The #1 reason G.I. Joe was so badass was the level of respect Hama gave the series, but we can’t forget the icing on the cake: the attention to detail and the ninjas.
Up until we got cable and started watching the History Channel obsessively, all of our information about Vietnam and the military came from G.I. Joe comics, as several of the team’s members served during the Vietnam War and much of the mythology of the team comes from that era. We learned that a DMZ was a demilitarized zone and that an LZ was a landing zone. We learned that “willy pete” was a term for white phosphorus and that “mike-one-six” was slang for an M16.
But the best thing we learned about was dodging a hail of bullets while transporting your injured buddy to safety and replicating someone else’s heartbeat through a technique known as The Mantle of the Chameleon. We learned that it was possible to shoot a squirrel on the other side of a brick wall if one had mastered The Ear that Sees. We learned about the subtle art of the ninja! Nowadays, people like to compare ninjas to pirates and chuckle about who would win in a fight, but anyone who grew up in the ‘80s knows that it’s simply no contest. Larry Hama also knew this and he showcased it on a near-monthly basis as he revealed the backstory between Snake Eyes and Storm Shadow. Though they may have worn contrasting black and white shinobi sh?zoku, the story of these two men who became closer than brothers but were torn apart by betrayal and deceit was anything but simple. We loved it then and we love it now.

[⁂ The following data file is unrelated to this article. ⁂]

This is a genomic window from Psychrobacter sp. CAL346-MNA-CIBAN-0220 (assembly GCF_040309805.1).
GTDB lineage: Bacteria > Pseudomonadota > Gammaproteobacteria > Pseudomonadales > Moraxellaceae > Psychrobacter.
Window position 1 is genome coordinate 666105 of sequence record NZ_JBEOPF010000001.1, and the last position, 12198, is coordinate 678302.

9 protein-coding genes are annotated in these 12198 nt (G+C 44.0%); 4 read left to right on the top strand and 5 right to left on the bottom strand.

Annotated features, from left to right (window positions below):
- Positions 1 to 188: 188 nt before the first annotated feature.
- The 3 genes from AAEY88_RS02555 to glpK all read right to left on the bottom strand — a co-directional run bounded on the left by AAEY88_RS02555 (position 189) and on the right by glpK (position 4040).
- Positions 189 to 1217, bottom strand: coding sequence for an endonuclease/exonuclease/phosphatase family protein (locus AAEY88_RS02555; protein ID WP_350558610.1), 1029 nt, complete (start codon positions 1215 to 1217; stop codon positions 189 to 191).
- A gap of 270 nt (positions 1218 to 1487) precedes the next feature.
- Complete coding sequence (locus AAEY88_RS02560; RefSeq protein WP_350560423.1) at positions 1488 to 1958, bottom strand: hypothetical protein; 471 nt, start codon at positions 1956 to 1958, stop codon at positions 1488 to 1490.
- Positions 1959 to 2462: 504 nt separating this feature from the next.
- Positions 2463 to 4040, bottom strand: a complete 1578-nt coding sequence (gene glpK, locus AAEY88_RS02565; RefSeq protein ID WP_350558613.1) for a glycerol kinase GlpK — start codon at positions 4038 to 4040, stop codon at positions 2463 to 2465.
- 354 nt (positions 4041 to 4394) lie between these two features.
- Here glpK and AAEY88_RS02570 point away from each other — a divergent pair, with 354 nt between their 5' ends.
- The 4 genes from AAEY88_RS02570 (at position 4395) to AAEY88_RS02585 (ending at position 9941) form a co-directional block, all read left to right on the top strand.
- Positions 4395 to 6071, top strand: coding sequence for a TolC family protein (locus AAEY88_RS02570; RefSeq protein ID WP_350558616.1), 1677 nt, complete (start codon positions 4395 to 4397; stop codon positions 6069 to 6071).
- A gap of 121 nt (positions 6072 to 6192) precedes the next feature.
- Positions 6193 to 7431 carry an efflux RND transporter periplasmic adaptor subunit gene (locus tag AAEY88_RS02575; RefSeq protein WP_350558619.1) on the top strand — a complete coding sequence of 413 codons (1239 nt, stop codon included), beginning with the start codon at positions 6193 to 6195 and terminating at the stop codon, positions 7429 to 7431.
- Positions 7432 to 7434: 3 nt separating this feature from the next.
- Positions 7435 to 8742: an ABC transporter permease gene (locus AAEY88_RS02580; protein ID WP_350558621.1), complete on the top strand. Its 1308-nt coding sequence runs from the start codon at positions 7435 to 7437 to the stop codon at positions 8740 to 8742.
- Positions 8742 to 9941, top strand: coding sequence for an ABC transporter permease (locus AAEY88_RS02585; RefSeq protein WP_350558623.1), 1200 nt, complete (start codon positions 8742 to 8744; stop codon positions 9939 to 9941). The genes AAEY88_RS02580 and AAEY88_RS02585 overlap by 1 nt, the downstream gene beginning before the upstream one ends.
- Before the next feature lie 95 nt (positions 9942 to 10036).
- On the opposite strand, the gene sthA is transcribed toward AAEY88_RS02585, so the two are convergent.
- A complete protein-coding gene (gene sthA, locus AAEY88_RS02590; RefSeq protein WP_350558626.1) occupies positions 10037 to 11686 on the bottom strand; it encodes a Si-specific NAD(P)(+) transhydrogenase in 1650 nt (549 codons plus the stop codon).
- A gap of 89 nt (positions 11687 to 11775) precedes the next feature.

We mean no disrespect to any of the creators who worked on the later G.I. Joe comics, but they never felt right to us. If it wasn’t Larry Hama, we just weren’t that interested (with the notable exception of G.I. Joe: Cobra, which is one of the most amazing books we’ve ever read, period). The fact that Hama will be continuing along the same story we grew up with makes it even better. Cut loose from the guiding hand of Hasbro, we’re expecting the new series to be even better than the old. Hopefully this means no neon-colored Ninja Force or Battle Force 2000 and no oddball issues where 5 new characters and 3 new vehicles were shoehorned into the middle of a storyarc, only to dissappear by the next issue, never to be seen again.
Larry Hama is still writing comics on a regular basis and as we pointed out earlier, has previously returned to G.I. Joe – we’ve read that stuff so we know he’s been keeping his writing skills in working order. Our only question is how it’s all going to make sense. The seeds of the Joe team’s story began during the Vietnam War, where ironclad bonds were forged between several members. That worked just fine in 1982, when the conflict was still fresh on everyone’s minds and hadn’t ended all that long ago. But even if Snake Eyes, Stalker and Storm Shadow were only 18 in 1975 when the war ended (which they weren’t, as we know that they were involved in the Tet Offensive in 1968), that would make them at least 53 years old today. So it’ll be interesting to see just how intact the original history is when this new series launches. Will we see AARP-eligible ninjas or we will see a sliding timeline similar to the one used in long-running superhero comics?
Ultimately, we don’t really care how it’s dealt with, or if it’s just swept under the rug with a wink and a smile. We’re just excited to finally get the Real American Heroes back in action!